American artist Deana Lawson produces portraits of contemporary Black life that are meticulously staged yet profoundly intimate. Deana Lawson’s solo exhibition at the Kunsthalle Basel (Basel, Switzerland) takes place as one of the international collaborations of the 34th Bienal de São Paulo's - Faz escuro mas eu canto (Though it’s dark, still I sing)


For her participation at the 34th Bienal, Lawson was invited to travel to the northeastern state of Bahia, in Brazil. There she produced a set of photographs that portray people and places marked by the strong presence of cultures deriving from the African diaspora. These photographs are included in her exhibition at the Kunsthalle Basel, the first presentation in Switzerland and the largest institutional exhibition of her work to date. The title of the exhibition, Centropy, the opposite of entropy, describes the electrification of matter that leads to creative renewal and order.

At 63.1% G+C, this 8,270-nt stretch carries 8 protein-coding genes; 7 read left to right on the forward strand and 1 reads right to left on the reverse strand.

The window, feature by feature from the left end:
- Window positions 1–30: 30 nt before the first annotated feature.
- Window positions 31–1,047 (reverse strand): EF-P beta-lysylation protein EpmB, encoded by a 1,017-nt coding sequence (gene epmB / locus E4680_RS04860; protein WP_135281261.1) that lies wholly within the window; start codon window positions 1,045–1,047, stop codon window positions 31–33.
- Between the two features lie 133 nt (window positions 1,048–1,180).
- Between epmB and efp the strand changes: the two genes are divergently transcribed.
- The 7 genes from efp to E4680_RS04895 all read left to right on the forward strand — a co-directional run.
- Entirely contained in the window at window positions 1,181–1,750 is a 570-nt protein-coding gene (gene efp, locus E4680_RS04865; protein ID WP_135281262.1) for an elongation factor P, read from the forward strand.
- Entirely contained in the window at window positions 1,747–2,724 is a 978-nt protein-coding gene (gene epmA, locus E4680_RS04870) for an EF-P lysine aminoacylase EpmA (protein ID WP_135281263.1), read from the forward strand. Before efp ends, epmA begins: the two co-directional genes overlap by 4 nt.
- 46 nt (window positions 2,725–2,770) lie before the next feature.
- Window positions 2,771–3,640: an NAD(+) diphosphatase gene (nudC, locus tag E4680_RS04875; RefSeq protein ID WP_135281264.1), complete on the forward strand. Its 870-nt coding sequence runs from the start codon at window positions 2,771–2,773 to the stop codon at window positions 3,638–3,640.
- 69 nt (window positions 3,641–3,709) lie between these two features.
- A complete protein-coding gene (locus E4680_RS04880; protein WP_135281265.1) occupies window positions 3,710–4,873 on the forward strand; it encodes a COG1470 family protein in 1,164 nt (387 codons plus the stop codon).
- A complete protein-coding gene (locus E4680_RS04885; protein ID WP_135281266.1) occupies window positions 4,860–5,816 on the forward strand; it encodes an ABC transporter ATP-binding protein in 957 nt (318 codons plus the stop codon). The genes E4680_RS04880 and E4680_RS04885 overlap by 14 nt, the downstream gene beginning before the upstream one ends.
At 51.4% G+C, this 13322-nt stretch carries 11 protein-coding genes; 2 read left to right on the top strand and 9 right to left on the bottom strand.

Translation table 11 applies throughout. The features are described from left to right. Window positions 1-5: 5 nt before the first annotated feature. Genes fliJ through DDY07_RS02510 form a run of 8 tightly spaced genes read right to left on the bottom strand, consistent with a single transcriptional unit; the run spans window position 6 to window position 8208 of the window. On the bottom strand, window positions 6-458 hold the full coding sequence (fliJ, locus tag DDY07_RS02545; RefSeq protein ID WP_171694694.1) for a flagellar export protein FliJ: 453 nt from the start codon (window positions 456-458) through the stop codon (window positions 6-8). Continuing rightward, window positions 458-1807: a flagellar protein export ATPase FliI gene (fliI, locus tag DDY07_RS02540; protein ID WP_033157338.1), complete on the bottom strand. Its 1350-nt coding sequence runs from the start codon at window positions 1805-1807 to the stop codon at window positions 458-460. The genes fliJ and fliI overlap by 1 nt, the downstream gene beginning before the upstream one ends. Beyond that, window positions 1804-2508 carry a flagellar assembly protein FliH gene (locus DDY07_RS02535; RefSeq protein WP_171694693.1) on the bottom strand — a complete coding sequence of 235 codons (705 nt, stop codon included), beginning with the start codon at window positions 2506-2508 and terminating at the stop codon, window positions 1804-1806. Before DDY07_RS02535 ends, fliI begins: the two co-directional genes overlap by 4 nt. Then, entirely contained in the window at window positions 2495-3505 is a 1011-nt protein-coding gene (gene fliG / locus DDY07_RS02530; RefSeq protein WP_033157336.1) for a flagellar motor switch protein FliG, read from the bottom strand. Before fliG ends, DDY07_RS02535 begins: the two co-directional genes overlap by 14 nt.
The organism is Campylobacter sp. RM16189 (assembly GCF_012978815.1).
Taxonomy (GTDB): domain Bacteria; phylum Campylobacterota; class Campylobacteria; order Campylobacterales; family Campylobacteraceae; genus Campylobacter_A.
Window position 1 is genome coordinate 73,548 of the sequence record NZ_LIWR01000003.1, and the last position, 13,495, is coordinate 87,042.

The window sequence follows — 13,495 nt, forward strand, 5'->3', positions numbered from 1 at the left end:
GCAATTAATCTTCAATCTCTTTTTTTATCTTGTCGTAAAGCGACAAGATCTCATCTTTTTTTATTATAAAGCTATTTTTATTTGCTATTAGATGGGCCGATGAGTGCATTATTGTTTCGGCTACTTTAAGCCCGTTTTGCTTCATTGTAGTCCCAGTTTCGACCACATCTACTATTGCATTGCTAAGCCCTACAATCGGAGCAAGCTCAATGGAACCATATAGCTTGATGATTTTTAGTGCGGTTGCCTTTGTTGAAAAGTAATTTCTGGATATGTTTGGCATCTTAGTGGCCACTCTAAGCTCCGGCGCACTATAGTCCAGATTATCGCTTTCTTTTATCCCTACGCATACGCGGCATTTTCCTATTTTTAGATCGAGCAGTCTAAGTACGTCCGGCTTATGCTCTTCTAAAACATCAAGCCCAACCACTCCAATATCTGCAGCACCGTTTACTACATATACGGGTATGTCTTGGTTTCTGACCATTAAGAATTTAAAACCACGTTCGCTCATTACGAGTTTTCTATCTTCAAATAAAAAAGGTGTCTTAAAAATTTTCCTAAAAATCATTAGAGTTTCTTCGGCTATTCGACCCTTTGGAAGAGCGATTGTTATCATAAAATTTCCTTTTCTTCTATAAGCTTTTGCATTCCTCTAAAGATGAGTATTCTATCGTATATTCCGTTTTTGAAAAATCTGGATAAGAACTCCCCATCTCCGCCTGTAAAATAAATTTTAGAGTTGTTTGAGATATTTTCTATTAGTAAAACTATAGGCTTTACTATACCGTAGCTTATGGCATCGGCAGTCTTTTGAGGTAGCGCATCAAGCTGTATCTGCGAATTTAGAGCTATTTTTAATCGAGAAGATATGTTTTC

Sensitive to the stereotypes in Western, African and afro-descendant portraiture, Lawson predominantly explores topics such as physicality, identity, gender and family in a practice that is grounded in thorough research on blackness and representativeness. Mostly produced in domestic indoor spaces, these photographs are endowed with an ambiguous atmosphere, between the voyeuristic, the theatrical, the ethnographic and the activist, without being completely subsumed by one of these possible interpretations.

Deana Lawson’s (1979, New York, USA) photographic work constitutes a unique, idiosyncratic and overwhelming portrait of the habits, lifestyles and rhizomatic cultural references of the African diaspora in her native US and around the world. Her photographs are meticulously staged, yet profoundly intimate images, often based on drawings and sketches that she realizes before the actual shooting session. This careful preparation process, though, doesn’t lead to a predictable outcome, since a large part of the photographs are taken in domestic interiors where Lawson is entering for the first time, thus creating a feeling which is both slightly uncanny and voyeuristic.

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